The Body Economic: Life, Death, and Sensation in Political Economy and the Victorian Novel

The Body Economic: Life, Death, and Sensation in Political Economy and the Victorian Novel

The Body Economic: Life, Death, and Sensation in Political Economy and the Victorian Novel

The Body Economic: Life, Death, and Sensation in Political Economy and the Victorian Novel

Synopsis

The Body Economic revises the intellectual history of nineteenth-century Britain by demonstrating that political economists and the writers who often presented themselves as their literary antagonists actually held most of their basic social assumptions in common. Catherine Gallagher demonstrates that political economists and their Romantic and early-Victorian critics jointly relocated the idea of value from the realm of transcendent spirituality to that of organic "life," making human sensations--especially pleasure and pain--the sources and signs of that value. Classical political economy, this book shows, was not a mechanical ideology but a form of nineteenth-century organicism, which put the body and its feelings at the center of its theories, and neoclassical economics built itself even more self-consciously on physiological premises.

The Body Economic explains how these shared views of life, death, and sensation helped shape and were modified by the two most important Victorian novelists: Charles Dickens and George Eliot. It reveals how political economists interacted crucially with the life sciences of the nineteenth century--especially with psychophysiology and anthropology--producing the intellectual world that nurtured not only George Eliot's realism but also turn-of-the-century literary modernism.

Excerpt

There was a time, back in the last century, when most literary critics despised nineteenth-century British political economy. Our disdainful view of it had many sources—the American New Critics, the Leavisites, the Marxists, the early Victorian literati—but it seldom came from any serious encounters with texts by political economists. We preferred to get them secondhand, already packaged as the direct ideological justification of a particularly rapacious capitalism. After all, we had a stake in perpetuating our own image as their humanistic antagonists, the professionals dedicated to the unique, nonfungible properties of things and the autotelic, noninstrumental nature of people. We were the Kantians (or Coleridgeans), they were the Benthamites, and we lacked John Stuart Mill's reasons for attempting a dialectical synthesis.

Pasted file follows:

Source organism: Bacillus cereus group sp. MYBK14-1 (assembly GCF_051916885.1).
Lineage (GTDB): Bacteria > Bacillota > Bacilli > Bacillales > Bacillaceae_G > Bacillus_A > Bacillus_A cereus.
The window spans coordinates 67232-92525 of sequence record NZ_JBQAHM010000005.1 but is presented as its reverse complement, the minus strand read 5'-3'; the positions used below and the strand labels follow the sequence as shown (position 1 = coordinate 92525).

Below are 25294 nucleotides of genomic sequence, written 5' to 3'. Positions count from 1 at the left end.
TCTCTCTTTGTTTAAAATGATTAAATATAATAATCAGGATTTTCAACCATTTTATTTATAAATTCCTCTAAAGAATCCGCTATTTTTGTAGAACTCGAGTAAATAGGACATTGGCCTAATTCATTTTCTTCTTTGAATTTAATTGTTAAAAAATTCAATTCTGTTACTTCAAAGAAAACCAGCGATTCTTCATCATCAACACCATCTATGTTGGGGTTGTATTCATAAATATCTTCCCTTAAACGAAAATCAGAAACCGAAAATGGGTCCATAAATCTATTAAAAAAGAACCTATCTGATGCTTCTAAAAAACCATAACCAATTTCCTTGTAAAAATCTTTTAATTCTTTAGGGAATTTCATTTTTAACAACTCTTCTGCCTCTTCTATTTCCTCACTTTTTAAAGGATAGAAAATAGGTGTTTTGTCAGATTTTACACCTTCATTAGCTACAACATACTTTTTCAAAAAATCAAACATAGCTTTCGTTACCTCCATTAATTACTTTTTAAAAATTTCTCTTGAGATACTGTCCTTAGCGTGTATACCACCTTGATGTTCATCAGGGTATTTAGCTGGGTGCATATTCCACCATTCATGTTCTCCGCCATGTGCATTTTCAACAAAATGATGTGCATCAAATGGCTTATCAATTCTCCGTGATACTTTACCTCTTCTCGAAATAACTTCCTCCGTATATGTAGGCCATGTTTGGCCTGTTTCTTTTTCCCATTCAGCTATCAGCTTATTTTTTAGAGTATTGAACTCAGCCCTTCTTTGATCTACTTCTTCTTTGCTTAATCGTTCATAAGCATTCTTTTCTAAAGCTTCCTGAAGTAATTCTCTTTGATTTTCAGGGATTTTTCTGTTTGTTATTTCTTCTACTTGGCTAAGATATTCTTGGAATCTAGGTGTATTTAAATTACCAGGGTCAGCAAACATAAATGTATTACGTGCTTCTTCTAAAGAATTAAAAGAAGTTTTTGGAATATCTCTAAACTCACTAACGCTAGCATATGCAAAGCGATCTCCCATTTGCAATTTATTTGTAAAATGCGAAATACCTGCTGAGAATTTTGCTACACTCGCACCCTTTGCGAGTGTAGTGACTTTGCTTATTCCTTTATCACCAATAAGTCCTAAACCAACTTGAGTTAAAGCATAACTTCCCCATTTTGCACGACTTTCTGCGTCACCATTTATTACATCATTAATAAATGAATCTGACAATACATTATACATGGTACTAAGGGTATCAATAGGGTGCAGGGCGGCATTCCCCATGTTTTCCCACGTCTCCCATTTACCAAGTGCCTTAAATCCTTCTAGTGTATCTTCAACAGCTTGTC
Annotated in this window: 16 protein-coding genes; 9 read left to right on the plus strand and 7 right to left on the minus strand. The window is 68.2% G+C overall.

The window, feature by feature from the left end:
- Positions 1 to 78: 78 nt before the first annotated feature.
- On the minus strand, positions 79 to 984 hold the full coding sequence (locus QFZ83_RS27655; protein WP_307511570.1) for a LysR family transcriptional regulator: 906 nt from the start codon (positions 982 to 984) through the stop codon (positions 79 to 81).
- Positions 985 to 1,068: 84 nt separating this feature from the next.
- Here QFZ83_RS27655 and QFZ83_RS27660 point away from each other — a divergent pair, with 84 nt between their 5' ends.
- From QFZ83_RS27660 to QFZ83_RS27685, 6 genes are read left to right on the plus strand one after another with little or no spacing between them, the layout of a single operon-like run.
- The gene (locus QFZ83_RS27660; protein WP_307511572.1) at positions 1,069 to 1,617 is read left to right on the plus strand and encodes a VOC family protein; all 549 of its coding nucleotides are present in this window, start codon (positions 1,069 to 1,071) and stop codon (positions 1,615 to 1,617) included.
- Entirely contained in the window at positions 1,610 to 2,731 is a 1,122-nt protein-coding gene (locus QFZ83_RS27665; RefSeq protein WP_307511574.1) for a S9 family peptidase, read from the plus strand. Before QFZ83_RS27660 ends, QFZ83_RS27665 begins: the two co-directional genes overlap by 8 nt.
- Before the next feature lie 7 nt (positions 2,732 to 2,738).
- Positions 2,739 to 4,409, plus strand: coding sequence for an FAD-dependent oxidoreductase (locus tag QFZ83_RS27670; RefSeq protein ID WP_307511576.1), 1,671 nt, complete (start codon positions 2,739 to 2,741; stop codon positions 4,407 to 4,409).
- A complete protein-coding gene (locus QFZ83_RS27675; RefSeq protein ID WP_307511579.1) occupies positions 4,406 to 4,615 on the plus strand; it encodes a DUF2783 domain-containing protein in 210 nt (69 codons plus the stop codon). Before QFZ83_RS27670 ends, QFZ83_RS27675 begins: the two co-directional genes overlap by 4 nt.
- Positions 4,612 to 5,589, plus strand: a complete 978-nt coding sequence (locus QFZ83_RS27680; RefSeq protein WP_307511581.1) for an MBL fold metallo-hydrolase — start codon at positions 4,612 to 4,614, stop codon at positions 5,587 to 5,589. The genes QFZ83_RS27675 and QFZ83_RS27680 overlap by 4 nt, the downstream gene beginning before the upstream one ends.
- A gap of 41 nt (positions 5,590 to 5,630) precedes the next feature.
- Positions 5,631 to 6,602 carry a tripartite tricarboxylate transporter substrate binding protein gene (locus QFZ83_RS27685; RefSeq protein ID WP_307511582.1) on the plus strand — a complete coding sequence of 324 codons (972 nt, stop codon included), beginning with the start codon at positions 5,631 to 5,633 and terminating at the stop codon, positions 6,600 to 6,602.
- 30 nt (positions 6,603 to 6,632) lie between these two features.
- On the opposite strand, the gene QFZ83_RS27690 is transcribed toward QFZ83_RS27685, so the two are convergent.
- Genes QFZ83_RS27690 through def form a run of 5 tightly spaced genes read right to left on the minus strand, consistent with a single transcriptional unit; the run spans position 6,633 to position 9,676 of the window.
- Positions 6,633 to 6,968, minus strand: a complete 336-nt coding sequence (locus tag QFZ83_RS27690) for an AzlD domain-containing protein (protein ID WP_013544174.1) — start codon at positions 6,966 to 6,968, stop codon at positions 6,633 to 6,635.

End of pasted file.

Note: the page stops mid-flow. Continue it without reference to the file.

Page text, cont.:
It is difficult to say just why all of this began to change during the last three decades. the stress that deconstruction placed on displacement in the literary text—the unstable connection between signifiers and signified and the relational nature of all meaning—brought the economic logic of substitution much closer than it had been to the dynamics of textual analysis. Marxist ideology critique also began focusing more intently on the subtle ways in which poets, playwrights, and novelists, despite their overt proclamations, wrote within the dominant ideologies of their times. Reformulations of the concept of ideology also helped: it was seen to be less a set of explicit beliefs than a set of practices, which we repeat even while protesting against them, and which enfold almost inescapable underlying patterns of perception. the Foucauldian replacement of ideology critique with discourse analysis, moreover, allowed us not only to think beyond disciplinary borders to the organizing epistemes of a period but also to scrutinize the processes by which various discourses formed and differentiated themselves. the Foucauldian style of analysis had a particularly strong impact on nineteenth-century studies because that century was singled out as the period when the human sciences took their current form, bringing every aspect of human life into discourse. the discovery that literature played a part in the expansion of Man as a disciplinary object was then complemented by Bourdieu's sociological analyses of how different textual practices are constituted in diacritical opposition to others, so that the very nature of literature lies not in its independent substance but in its distinction from—and at times homologous duplication of—intellectual practices like economics. These theoretical innovations were paralleled by new kinds of criticism devoted to the economics of literature, both studies . . .

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